My Modest Proposal to Solve the Debt Ceiling Fight

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National Journal reports:

Republicans appear to be willing to avoid a showdown over the debt limit and instead use the sequester as their main negotiating lever in upcoming fiscal fights with the White House and Senate Democrats.

House Budget Committee Chairman Paul Ryan, R-Wis., said Republicans at a closed-door retreat in Williamsburg were weighing a short-term increase in the country’s borrowing limit, giving all sides time to work on a broader fiscal plan in March that would include substantial spending cuts.

I’m not a conservative, so I can’t pretend to have their best interests at heart. But it sure seems to me that their best bet right now is to unpaint themselves from their corner and make sure they never go back. The last thing they should do is approve a short-term increase in the debt ceiling and then have this same, self-defeating argument all over again in March.

Here’s my suggestion: pass a law that gives the president the ability to raise the debt ceiling on his own, but put some limits on it. Every month the Treasury has to release a statement showing how much we’ve spent, how much tax revenue we took in, projected bond sales over the next month, and the amount the debt ceiling needs to be increased. The statement has to be signed by the president of the United States.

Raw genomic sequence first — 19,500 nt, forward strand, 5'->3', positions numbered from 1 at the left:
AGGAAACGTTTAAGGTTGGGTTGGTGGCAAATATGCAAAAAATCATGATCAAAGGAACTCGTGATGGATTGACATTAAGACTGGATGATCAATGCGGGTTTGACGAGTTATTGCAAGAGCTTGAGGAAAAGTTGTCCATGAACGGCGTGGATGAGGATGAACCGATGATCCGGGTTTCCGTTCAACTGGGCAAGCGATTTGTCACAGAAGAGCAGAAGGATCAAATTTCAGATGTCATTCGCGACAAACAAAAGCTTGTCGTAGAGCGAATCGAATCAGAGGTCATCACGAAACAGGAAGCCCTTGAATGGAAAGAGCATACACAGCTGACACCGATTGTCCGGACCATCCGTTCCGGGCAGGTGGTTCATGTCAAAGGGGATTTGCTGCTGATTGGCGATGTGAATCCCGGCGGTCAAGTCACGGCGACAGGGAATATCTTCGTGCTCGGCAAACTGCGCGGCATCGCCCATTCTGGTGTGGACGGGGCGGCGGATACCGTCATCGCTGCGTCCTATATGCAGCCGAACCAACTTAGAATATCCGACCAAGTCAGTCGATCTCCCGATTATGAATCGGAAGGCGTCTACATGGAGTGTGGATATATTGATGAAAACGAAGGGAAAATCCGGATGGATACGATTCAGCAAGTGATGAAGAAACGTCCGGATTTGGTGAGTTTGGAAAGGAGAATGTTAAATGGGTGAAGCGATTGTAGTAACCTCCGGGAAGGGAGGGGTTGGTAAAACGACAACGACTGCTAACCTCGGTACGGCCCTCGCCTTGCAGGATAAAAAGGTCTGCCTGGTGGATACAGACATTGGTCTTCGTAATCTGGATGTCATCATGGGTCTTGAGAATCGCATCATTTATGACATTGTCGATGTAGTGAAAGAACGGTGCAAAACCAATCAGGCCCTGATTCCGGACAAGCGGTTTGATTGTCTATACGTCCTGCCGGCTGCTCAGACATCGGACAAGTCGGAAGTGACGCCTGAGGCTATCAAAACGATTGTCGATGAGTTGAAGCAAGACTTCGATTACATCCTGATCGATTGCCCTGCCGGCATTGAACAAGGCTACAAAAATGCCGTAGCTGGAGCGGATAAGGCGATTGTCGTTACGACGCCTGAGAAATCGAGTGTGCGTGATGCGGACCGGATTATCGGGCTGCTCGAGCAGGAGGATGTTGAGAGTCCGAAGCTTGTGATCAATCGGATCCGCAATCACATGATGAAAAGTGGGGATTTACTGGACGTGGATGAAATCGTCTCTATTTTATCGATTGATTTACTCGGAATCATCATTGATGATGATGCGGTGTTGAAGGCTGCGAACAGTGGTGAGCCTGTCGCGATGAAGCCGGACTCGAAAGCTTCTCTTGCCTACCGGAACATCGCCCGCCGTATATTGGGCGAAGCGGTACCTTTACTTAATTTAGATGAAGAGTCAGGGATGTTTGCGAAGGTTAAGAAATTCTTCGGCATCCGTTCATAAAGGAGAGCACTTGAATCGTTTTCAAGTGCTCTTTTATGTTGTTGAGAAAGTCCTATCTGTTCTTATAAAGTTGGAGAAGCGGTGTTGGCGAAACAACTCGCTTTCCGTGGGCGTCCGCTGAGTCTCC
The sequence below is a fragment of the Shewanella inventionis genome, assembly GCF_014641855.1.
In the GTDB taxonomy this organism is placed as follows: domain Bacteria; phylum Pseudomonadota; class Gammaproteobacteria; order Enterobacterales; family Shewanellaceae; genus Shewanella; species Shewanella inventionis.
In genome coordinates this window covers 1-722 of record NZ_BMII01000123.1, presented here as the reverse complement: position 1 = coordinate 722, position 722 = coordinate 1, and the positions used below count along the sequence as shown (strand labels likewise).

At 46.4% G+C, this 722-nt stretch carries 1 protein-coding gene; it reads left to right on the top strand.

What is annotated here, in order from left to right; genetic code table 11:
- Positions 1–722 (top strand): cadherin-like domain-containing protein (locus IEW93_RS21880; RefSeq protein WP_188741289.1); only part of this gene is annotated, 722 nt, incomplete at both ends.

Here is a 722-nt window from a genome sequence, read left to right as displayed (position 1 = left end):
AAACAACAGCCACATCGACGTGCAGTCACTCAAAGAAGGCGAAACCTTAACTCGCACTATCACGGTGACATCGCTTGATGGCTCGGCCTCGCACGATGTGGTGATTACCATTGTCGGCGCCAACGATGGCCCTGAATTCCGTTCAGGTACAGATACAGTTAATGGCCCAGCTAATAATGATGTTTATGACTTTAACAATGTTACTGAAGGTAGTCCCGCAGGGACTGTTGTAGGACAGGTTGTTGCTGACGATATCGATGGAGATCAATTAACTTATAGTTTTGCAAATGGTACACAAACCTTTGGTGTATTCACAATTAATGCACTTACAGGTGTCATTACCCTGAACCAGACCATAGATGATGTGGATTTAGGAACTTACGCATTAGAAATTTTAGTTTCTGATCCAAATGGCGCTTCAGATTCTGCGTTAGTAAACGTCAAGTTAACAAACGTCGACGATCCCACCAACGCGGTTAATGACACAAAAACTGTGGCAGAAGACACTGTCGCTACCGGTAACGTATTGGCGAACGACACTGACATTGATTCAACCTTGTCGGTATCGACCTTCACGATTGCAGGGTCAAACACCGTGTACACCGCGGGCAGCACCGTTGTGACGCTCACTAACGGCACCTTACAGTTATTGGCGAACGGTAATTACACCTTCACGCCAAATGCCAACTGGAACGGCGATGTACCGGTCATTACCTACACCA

This gets Republicans off the hook from ever having to play a hostage game they can’t win, but it forces the president to put his name to a monthly statement showing just how rapidly he’s building up debt and turning America into the next Greece. It would be harmless campaign fodder for 2014 (good for Republicans), and would also prevent any further market-panicking showdowns (also good for Republicans). As a bonus, it would also be good for the country. What’s not to like?

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Thank you!

We didn't know what to expect when we told you we needed to raise $400,000 before our fiscal year closed on June 30, and we're thrilled to report that our incredible community of readers contributed some $415,000 to help us keep charging as hard as we can during this crazy year.

You just sent an incredible message: that quality journalism doesn't have to answer to advertisers, billionaires, or hedge funds; that newsrooms can eke out an existence thanks primarily to the generosity of its readers. That's so powerful. Especially during what's been called a "media extinction event" when those looking to make a profit from the news pull back, the Mother Jones community steps in.

The months and years ahead won't be easy. Far from it. But there's no one we'd rather face the big challenges with than you, our committed and passionate readers, and our team of fearless reporters who show up every day.

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